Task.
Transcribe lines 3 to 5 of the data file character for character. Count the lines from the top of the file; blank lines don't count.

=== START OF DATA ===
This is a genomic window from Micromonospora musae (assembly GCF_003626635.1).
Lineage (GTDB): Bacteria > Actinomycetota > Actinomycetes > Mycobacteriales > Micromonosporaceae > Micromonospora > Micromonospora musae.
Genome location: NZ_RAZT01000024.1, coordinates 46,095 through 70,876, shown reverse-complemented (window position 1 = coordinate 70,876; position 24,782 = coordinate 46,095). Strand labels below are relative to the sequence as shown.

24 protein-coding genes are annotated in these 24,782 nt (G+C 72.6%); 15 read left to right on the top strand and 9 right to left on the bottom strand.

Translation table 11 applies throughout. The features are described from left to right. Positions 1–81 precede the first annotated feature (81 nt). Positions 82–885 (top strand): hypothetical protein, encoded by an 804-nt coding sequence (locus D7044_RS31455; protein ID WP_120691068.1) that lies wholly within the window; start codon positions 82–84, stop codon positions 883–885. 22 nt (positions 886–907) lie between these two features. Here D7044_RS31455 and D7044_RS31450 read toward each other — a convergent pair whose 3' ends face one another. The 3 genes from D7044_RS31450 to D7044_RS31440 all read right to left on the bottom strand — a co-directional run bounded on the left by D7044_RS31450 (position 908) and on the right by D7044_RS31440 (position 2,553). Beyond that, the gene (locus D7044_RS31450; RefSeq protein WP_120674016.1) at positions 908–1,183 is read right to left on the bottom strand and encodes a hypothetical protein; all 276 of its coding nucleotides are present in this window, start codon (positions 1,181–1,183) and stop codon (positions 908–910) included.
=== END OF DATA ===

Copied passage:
Genome location: NZ_RAZT01000024.1, coordinates 46,095 through 70,876, shown reverse-complemented (window position 1 = coordinate 70,876; position 24,782 = coordinate 46,095). Strand labels below are relative to the sequence as shown.

24 protein-coding genes are annotated in these 24,782 nt (G+C 72.6%); 15 read left to right on the top strand and 9 right to left on the bottom strand.

Translation table 11 applies throughout. The features are described from left to right. Positions 1–81 precede the first annotated feature (81 nt). Positions 82–885 (top strand): hypothetical protein, encoded by an 804-nt coding sequence (locus D7044_RS31455; protein ID WP_120691068.1) that lies wholly within the window; start codon positions 82–84, stop codon positions 883–885. 22 nt (positions 886–907) lie between these two features. Here D7044_RS31455 and D7044_RS31450 read toward each other — a convergent pair whose 3' ends face one another. The 3 genes from D7044_RS31450 to D7044_RS31440 all read right to left on the bottom strand — a co-directional run bounded on the left by D7044_RS31450 (position 908) and on the right by D7044_RS31440 (position 2,553). Beyond that, the gene (locus D7044_RS31450; RefSeq protein WP_120674016.1) at positions 908–1,183 is read right to left on the bottom strand and encodes a hypothetical protein; all 276 of its coding nucleotides are present in this window, start codon (positions 1,181–1,183) and stop codon (positions 908–910) included.